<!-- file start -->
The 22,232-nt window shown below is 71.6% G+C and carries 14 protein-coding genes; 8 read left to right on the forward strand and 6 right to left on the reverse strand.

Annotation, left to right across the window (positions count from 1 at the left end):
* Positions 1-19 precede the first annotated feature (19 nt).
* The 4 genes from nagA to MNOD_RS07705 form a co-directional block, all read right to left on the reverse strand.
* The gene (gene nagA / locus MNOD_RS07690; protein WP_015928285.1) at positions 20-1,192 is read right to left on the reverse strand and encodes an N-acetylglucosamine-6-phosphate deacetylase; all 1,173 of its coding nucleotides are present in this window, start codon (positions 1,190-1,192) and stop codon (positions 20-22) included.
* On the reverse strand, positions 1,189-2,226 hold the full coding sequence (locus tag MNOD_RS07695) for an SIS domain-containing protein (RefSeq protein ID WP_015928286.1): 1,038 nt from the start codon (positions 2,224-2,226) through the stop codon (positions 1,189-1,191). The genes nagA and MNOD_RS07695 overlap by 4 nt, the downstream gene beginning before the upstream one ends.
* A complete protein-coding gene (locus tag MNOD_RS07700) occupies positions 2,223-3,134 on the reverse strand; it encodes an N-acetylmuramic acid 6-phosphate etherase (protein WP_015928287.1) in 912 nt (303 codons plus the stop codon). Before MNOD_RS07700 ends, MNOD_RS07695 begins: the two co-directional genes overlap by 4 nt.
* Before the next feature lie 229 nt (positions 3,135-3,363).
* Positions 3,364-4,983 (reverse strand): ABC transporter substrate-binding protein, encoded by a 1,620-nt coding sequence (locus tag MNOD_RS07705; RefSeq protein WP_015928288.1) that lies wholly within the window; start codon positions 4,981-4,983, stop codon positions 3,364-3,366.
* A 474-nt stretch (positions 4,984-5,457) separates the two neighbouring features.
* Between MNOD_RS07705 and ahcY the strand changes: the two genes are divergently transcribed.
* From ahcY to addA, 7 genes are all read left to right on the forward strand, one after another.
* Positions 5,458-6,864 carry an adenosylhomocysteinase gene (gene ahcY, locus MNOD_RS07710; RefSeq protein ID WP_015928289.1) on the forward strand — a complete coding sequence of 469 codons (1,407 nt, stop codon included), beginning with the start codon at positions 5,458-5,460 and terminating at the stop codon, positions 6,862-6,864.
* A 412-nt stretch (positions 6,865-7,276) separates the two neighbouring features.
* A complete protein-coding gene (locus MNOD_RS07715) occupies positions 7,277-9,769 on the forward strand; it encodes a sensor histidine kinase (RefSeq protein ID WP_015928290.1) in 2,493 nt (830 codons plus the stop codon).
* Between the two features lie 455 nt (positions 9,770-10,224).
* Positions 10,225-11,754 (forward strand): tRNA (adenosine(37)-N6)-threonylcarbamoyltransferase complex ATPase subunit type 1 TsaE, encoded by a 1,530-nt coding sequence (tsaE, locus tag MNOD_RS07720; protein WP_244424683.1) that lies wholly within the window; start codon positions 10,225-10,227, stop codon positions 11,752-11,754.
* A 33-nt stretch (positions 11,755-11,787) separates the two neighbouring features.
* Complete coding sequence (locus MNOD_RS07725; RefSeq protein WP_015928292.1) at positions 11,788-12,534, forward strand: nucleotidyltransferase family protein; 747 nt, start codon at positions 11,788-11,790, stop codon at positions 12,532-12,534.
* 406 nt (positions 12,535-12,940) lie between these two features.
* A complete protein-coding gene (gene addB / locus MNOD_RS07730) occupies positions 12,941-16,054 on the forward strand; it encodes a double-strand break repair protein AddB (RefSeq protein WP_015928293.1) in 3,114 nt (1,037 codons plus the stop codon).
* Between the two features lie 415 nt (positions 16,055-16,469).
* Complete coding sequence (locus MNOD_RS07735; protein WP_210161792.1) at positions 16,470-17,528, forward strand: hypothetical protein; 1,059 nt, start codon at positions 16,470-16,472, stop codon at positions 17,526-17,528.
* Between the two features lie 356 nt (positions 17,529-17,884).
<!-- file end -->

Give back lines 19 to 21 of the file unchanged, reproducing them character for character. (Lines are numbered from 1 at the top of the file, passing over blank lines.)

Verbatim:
* Complete coding sequence (locus MNOD_RS07725; RefSeq protein WP_015928292.1) at positions 11,788-12,534, forward strand: nucleotidyltransferase family protein; 747 nt, start codon at positions 11,788-11,790, stop codon at positions 12,532-12,534.
* 406 nt (positions 12,535-12,940) lie between these two features.
* A complete protein-coding gene (gene addB / locus MNOD_RS07730) occupies positions 12,941-16,054 on the forward strand; it encodes a double-strand break repair protein AddB (RefSeq protein WP_015928293.1) in 3,114 nt (1,037 codons plus the stop codon).